c) Tulane’s Network Services is responsible for the operation and maintenance of the campus data and video networks, which includes the underground fiber and video cable plant, the fiber and wiring plant for the data and video network in each building, and routers, switches, and various other network components. Network Services is also responsible for the design and implementation of data and video networks in new construction as well as renovations to existing facilities. The design and implementation of the dedicated high-speed science network will fall under the purview of Network Services.
d) The network infrastructure at the edge of the dedicated high-speed science network will consist of nine (9) next-generation Force10 s4810 routers designed to meet the requirements for high performance 10/40Gbps connections. Each edge router will provide high density 10/40Gbps aggregation with support up to 2.56 Tbps switch fabric capacity and 1.9Bpps forwarding capacity. Each edge router will be uplinked with a 40Gbps connection to a Force10 z9000 which will be used as the backbone/aggregation point. The backbone router is capable of thirty two 40Gbps connections with a total of 128Tbps of switch fabric capacity and 960Mpps forwarding capacity. All routers in the dedicated high-speed science network are capable of supporting line rate, non-blocking performance throughput with a low latency, friction free implementation, to support high performance computing environments. Research systems within the dedicated high-speed science network will be directly attached to the Force 10 equipment via fiber optic cables with 10gbps connections. The Tulane campus and dedicated high-speed science network networks will be physically and logically separate. All network traffic flowing between the two networks must traverse one of the existing Tulane campus autonomous system routers.
e) The Tulane Technology Support and Network Operations Center will monitor both the Tulane campus and the dedicated high-speed science networks with commercial SNMP/ICMP tools. TechOps personnel will continually measure and monitor network services to ensure high availability and performance. They will also be responsible for the identification and troubleshooting of recurring issues, the escalation of issues to mid and senior level engineering teams for full resolution, and the creation of documentation and process regarding recurring issues, new standard operating procedures, and knowledge transfer material.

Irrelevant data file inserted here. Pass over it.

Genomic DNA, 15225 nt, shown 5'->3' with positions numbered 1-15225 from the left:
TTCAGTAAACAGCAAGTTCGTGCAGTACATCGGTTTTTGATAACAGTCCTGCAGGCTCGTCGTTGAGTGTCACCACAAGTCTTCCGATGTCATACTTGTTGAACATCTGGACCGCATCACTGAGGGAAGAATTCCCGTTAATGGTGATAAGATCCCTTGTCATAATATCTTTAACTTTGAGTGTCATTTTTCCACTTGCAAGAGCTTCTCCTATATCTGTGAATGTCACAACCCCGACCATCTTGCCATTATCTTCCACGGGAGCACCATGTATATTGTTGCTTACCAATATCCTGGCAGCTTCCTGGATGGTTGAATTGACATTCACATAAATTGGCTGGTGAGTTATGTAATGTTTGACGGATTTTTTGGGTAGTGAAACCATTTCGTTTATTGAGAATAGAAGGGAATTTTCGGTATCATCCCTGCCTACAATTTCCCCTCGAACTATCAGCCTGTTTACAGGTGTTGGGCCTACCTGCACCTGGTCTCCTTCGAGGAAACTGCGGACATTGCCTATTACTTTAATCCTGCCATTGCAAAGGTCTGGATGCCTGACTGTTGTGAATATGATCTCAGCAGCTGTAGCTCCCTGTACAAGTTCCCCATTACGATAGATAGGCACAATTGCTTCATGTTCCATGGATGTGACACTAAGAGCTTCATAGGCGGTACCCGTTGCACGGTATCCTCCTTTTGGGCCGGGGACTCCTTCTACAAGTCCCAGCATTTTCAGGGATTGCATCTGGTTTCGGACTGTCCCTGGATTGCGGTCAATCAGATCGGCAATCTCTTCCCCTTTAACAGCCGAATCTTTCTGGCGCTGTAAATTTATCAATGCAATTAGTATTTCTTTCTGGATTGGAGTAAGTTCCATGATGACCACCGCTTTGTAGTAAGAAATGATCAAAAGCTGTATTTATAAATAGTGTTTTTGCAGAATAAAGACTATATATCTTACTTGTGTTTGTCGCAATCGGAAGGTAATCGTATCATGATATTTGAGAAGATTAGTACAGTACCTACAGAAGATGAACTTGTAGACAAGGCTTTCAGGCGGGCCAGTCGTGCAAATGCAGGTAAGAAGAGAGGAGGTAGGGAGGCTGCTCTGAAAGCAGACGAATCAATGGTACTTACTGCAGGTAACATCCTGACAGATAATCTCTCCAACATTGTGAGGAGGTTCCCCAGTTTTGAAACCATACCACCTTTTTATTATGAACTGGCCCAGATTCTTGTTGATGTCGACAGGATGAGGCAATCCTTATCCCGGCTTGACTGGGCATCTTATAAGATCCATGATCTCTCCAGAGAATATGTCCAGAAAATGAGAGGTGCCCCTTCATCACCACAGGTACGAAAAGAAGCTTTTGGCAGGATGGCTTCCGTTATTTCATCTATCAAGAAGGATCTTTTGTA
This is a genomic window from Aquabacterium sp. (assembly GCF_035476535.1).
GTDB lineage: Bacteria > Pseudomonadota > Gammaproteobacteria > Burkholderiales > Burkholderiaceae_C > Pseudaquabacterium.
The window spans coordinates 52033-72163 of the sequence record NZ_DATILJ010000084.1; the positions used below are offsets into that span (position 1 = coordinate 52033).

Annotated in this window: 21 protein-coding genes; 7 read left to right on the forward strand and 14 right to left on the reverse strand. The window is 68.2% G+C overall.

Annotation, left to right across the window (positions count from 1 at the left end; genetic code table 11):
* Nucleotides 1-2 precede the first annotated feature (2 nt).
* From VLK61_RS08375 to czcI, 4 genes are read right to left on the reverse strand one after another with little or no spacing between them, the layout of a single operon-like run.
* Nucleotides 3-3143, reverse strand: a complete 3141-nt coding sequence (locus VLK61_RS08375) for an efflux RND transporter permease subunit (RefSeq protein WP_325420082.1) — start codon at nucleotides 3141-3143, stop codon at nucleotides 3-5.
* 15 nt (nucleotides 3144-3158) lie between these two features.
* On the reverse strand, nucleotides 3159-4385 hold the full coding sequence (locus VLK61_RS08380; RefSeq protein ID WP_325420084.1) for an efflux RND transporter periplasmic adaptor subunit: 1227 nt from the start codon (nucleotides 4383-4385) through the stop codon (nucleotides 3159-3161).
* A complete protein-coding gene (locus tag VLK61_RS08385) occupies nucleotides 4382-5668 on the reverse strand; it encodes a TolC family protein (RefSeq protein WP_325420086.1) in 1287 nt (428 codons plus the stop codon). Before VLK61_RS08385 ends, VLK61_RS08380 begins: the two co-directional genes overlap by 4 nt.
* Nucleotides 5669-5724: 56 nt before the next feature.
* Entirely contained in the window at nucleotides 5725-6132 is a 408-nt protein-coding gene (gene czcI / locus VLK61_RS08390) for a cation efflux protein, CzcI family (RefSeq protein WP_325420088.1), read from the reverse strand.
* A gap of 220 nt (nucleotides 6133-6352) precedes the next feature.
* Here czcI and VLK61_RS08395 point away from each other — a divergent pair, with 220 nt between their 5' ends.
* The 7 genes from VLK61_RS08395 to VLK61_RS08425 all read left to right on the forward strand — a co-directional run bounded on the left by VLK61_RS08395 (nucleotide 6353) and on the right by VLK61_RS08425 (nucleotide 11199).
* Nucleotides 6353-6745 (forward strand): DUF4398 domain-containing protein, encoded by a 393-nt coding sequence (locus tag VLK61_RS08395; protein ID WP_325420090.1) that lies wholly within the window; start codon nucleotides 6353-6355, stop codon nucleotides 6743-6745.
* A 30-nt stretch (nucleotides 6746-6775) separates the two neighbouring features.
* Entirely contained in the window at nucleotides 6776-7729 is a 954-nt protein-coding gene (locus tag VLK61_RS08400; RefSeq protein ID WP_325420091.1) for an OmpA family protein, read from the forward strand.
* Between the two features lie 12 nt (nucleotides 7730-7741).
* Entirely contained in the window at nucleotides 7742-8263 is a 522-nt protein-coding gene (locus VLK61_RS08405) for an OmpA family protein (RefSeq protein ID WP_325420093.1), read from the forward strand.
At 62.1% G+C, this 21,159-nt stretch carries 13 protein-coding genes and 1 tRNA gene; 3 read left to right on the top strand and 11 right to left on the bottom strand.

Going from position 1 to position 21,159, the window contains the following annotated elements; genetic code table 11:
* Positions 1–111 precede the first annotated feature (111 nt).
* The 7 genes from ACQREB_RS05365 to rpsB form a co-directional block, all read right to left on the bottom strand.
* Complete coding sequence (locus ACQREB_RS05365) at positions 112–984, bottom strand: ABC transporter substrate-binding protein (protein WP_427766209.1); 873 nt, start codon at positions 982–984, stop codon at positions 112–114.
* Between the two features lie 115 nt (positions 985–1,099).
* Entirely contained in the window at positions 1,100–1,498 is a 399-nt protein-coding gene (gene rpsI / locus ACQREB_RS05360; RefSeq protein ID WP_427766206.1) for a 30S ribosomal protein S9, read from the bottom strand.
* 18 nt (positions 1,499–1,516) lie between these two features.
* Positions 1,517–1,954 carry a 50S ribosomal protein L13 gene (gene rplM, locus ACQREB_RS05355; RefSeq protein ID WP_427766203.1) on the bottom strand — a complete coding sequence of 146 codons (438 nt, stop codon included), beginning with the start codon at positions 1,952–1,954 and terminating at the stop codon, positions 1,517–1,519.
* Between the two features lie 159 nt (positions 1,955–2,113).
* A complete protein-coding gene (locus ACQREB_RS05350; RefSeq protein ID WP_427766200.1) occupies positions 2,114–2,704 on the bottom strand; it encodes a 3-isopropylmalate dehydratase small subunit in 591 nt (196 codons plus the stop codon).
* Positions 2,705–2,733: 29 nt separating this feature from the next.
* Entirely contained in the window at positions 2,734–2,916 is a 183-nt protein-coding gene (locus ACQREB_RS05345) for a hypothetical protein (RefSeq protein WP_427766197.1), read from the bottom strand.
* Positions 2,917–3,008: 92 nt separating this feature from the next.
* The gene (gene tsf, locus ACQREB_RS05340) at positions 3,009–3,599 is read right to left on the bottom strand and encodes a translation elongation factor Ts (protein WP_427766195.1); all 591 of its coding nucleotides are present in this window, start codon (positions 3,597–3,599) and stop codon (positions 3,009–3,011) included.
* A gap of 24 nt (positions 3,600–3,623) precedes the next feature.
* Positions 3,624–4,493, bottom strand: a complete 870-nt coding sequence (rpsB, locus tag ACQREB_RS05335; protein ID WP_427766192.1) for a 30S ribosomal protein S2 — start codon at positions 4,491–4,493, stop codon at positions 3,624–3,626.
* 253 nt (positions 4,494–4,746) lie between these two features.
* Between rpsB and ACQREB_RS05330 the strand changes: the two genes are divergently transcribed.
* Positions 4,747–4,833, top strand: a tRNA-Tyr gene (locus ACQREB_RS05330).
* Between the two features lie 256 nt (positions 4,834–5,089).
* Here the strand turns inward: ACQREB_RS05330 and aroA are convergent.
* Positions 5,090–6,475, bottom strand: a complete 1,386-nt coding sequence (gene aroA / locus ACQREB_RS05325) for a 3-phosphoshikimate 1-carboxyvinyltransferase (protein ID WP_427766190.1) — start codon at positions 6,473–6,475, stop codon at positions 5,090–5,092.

3. Vertically integrated with regional and national CI investment and best practices
a) Charlie McMahon has been Tulane University's Vice President for Information Technology and Chief Technology Officer since February 1, 2009. Charlie is a wellknown and respected figure throughout the information technology community because of his prior role as executive director of LONI, and current role as Chair of the LONI Management Council. Charlie was largely responsible for securing the $40 million in funding needed to build and operate LONI, which enables Louisiana researchers to exchange large amounts of data with fellow researchers throughout the country. Dr. Laura Levy is the Associate Senior Vice-President for Research at Tulane University and she sits in the LONI management counsel. She is known for efforts to enhance the peer reviewed, competitive research portfolio at Tulane and ensuring government regulation compliance.